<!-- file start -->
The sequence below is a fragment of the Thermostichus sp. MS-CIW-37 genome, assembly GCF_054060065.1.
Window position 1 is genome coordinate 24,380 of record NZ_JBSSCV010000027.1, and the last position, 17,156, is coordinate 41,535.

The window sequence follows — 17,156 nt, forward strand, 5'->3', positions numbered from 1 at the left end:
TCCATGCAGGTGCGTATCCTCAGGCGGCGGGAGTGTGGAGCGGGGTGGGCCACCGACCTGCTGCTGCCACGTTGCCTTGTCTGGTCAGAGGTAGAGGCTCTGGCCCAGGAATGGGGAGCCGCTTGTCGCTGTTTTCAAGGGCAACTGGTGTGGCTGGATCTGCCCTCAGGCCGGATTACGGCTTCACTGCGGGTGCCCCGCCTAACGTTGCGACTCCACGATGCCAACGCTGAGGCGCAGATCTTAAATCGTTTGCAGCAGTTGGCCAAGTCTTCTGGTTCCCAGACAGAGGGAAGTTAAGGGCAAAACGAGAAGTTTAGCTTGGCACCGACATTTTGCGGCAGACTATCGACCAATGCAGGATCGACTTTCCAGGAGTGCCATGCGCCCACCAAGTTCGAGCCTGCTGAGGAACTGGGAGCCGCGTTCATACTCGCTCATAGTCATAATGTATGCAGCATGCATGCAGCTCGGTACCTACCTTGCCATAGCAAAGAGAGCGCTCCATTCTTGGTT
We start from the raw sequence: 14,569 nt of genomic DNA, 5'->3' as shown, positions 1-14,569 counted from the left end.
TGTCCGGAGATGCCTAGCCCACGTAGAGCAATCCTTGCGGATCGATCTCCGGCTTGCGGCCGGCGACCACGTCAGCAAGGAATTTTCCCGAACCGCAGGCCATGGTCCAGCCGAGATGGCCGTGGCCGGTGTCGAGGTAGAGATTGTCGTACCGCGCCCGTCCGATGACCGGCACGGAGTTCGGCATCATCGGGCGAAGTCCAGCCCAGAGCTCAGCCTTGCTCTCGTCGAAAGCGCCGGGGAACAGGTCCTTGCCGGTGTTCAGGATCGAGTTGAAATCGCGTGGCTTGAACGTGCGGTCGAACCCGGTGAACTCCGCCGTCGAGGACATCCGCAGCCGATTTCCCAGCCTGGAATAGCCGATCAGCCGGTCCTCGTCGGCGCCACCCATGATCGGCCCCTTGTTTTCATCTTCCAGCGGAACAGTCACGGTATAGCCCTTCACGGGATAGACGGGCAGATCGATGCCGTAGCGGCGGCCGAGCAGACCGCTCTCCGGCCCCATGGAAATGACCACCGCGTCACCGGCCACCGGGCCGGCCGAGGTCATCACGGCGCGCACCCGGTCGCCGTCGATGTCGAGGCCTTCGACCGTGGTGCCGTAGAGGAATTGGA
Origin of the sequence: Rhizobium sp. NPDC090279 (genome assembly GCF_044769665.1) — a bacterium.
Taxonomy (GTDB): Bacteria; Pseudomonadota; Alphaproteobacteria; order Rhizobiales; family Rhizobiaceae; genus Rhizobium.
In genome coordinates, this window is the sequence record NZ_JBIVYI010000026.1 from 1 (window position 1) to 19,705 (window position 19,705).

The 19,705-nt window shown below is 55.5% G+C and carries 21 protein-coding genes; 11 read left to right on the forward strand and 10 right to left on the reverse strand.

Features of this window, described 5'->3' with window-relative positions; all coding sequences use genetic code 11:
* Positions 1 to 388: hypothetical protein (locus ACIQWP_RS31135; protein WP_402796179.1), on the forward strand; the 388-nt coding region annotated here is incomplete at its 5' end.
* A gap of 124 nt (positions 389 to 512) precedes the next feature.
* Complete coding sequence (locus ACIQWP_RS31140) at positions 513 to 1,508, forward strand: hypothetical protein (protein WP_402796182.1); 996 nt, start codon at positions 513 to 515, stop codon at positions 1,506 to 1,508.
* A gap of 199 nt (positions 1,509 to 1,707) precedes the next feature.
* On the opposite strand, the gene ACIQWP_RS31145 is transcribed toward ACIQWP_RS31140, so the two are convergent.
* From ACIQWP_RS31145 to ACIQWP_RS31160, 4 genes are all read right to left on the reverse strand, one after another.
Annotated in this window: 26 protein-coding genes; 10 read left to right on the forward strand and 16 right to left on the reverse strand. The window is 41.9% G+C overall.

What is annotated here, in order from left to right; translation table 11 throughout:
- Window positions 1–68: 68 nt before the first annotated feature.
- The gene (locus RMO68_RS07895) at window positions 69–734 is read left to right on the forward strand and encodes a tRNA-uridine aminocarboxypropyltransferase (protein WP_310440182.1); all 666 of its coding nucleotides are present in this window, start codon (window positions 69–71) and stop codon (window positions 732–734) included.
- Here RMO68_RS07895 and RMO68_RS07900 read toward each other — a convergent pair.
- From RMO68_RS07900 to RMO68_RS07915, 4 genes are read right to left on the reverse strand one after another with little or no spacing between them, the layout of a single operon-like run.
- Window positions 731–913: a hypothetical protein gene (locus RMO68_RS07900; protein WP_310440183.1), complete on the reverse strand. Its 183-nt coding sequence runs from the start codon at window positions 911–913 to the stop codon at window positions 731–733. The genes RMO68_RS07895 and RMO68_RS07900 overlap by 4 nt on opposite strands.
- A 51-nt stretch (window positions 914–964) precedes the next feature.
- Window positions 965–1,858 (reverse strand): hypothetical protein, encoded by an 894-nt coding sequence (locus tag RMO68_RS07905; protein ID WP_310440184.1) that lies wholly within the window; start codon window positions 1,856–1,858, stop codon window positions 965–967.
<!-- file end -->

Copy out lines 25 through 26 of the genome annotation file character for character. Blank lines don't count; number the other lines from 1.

- A 51-nt stretch (window positions 914–964) precedes the next feature.
- Window positions 965–1,858 (reverse strand): hypothetical protein, encoded by an 894-nt coding sequence (locus tag RMO68_RS07905; protein ID WP_310440184.1) that lies wholly within the window; start codon window positions 1,856–1,858, stop codon window positions 965–967.